Chicago Marathon (2020)

Race Status

July 13

2020 Event Cancellation

On Monday, July 13, event organizers and the City of Chicago announced the decision to cancel the 2020 Bank of America Chicago Marathon and all race weekend activities in response to the ongoing public health concerns brought on by the coronavirus pandemic.

In regard to the unique set of circumstances surrounding the decision to cancel the 2020 race, the event has put into place an exception to our standard event policies. Each registered participant will have the option to receive a refund for their 2020 race entry or to defer their place and entry fee to a future edition of the Bank of America Chicago Marathon (2021, 2022 or 2023).

2020 Bank of America Chicago Marathon registered participants will be contacted via email with additional information and the opportunity to select one of the following options.

On December 12th on my way to a holiday breakfast at work, my email chimed with the following note:

Congratulations! Your application for an entry to the Bank of America Chicago Marathon has been selected. Log into your participant account to manage your events, update your personal settings, buy products and much more!

Your entry is valid for your participation only in the 2020 Bank of America Chicago Marathon and cannot be transferred. Your entry fee cannot be refunded.

Thus began a ten month journey to get to the start line of yet another marathon, in a city where I'd never been, for a race distance I swore to myself I'd never run again. What could go wrong? At this point, nothing... I hope.

July 12, 2020

The inevitable. A shoe has finally dropped.

I’d be lying if I didn’t admit that for the last 2 months I’ve been refreshing my email and poking through social media to get some sense of if the marathon will be run or not.

As I write this, and avoiding as much political finger pointing as possible, the United States has royally screwed the pooch with respect to this pandemic. The country is spiraling out of control, and in no way do I feel safe even transiting through there let alone visiting for a weekend and running a marathon with 40,000 other people. Literally millions of people are sick and dying, and it has become a small wonder that one of the last holdouts for putting runner safety ahead of race profits turned out to be the one marathon I was registered for: Chicago.

So which shoe dropped? The airline apparently is more concerned with my health than a fitness organization. Our inbound US flights were cancelled this morning and the booking agency called us to offer a travel credit — which we took, obviously.

So while I am still — technically — registered to run Chicago in October, I have no way to get there, no where to stay if I got there, and no real intention of looking for either.

I may have another update when Chicago Marathon does the responsible thing and pulls the plug on the race and offers an alternative plan or refund, but seven months to the day of receiving that delightful (if terrifying) confirmation of my entry, five months after booking our trip, I can say with near absolute certainty there will be no running a marathon in the windy city for me this fall.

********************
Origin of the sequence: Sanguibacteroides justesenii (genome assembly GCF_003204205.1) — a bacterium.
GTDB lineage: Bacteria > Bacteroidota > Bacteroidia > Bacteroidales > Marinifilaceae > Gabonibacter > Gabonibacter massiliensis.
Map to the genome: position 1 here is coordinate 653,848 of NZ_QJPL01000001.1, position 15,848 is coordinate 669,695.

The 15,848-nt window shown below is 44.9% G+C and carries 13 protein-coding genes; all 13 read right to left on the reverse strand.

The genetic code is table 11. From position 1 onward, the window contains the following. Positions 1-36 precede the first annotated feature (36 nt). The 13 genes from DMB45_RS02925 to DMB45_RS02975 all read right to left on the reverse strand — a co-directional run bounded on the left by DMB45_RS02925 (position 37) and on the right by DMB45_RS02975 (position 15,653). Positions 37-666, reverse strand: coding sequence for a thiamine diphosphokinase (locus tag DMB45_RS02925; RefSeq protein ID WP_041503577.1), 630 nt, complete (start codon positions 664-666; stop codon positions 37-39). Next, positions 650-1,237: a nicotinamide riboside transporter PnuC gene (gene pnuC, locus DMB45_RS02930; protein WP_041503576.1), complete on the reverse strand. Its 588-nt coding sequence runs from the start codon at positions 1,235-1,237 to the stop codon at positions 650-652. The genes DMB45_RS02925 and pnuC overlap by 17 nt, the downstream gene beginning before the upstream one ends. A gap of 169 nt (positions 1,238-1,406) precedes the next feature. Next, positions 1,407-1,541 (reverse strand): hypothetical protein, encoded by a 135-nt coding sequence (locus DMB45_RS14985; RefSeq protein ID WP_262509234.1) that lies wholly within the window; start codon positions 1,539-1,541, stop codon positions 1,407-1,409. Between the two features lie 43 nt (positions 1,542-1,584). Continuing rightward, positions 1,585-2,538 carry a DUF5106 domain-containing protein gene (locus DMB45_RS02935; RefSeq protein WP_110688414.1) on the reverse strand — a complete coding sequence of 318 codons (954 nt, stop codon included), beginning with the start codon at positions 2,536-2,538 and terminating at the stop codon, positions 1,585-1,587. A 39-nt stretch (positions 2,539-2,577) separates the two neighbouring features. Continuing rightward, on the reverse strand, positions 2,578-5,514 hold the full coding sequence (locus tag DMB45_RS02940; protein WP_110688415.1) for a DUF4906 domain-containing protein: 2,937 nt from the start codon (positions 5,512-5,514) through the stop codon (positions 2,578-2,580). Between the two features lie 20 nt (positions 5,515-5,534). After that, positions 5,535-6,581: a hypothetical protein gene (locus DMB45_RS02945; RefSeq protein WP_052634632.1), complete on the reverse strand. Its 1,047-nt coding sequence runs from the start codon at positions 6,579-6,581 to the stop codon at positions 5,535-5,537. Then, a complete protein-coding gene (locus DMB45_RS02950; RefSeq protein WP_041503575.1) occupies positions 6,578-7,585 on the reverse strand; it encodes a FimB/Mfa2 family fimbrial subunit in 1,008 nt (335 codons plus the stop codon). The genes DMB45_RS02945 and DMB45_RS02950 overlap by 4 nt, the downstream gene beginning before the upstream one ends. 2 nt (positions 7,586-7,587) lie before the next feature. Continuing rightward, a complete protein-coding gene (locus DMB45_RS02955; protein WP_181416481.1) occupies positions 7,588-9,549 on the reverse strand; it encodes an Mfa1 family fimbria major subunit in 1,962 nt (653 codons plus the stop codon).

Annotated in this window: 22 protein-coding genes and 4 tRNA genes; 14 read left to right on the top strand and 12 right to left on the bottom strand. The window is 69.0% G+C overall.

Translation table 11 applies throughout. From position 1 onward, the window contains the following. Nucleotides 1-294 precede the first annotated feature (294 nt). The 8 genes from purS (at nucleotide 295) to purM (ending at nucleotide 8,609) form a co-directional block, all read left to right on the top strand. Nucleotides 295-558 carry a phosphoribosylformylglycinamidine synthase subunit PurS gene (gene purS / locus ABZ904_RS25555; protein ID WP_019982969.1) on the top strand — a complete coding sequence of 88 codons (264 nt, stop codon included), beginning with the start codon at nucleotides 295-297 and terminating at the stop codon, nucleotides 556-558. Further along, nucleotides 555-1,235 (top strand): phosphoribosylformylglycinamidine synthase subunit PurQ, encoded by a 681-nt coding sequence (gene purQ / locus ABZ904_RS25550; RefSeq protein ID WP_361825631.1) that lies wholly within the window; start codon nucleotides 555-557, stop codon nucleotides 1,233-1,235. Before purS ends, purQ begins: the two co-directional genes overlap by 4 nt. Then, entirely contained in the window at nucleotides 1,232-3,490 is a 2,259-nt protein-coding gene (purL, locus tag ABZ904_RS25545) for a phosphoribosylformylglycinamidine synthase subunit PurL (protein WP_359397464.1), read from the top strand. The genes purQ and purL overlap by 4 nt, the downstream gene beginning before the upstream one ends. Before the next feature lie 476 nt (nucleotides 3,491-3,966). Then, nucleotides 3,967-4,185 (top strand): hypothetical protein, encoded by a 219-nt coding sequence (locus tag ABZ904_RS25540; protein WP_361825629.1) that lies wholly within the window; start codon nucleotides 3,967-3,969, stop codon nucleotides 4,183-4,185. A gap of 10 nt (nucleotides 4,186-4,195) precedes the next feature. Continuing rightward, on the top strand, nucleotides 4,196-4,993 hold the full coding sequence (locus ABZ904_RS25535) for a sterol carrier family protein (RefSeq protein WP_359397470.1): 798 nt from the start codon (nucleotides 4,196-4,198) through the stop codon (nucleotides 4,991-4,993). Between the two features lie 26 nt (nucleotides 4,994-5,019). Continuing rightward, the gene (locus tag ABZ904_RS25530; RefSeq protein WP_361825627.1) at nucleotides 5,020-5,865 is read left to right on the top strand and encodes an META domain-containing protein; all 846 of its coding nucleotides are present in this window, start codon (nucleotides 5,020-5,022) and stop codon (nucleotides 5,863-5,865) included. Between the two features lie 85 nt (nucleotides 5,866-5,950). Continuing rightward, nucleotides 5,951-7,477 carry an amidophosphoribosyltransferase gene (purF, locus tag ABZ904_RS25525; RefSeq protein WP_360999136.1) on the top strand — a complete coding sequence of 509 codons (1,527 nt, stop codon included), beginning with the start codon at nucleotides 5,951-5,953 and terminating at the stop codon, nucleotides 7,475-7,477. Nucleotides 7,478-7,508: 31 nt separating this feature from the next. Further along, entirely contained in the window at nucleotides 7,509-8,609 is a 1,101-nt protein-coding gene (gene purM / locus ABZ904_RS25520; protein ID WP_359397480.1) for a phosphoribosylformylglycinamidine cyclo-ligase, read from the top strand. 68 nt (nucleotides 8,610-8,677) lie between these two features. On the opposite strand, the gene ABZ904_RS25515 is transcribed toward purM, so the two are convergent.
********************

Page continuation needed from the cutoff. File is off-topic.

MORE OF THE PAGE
March 3, 2020

So, the latest thing is that some races —ie Tokyo — have been cancelled around the world and whose to say if that’s a temporary panic or a long-term impact of a viral pandemic. In Tokyo, only elites are able to run this year blocking thousands of casual athletes from even touching that starting line.

This whole coronavirus thing may blow over, and right now I’m gonna forge full steam ahead on the training until I hear otherwise, but there is a non-zero chance that any race this coming year could be called off for health and safety reasons... including big races like Chicago. It’s not ideal: see the note below about non-refundable travel plans. I don’t want to come off as callous towards the health of my fellow humans, but I’ve booked a helluvalotta international trips this year and it’s looking like it would have been a good season to stay close to home and health insurance.

The other side of that coin is simply staying healthy. Getting sick with that particular bug would have huge impacts to any training I would be planning, likely putting a two-month dent in a marathon training program, potentially irrecoverably from a race perspective.

Likely? Unlikely? Who can say at this point, but I’m documenting it nonetheless, even if it turns into a nothingburger.

February 11, 2020

It’s on. We booked our hotel and flights last night. Non-refundable. No looking back.

Backup: yeah, two month after I rolled lucky in the race lottery we’re just now booking flights. Right. That’s correct. ‘Cause in my head I was pondering the possibility that this was a great big maybe on the race roster. Back in December the value proposition for a weekend in Chicago, flights and folly for three people (the Kid will be a teenager, officially, by then) was scoping somewhere around holy crap and #wtf. Marathon weekend room rates were looking to set us back triple the rack rate, and flights were unjustifiably expensive or multi-day multi-leg layover marathons of a different sort. My marathon was looking to cost us net about twenty-five hundred shiny Canadian dollars per day.

Fast forward. Pica and Lucas (also entered) were considering a Plan B for me where I brought a sleeping bag or stowed away in their luggage. Consequently we dove a little deeper into Plan A last night, found a flight package with a-still-expensive but slightly-better-value-prop, added a day to each end of the trip, and smoothed the math to a much more reasonable grand per day (plus DDP allowance.)

Long story short(er) the flights and hotels are locked, the race entry is paid, and the deal is done. Training seems a wee bit more official this morning.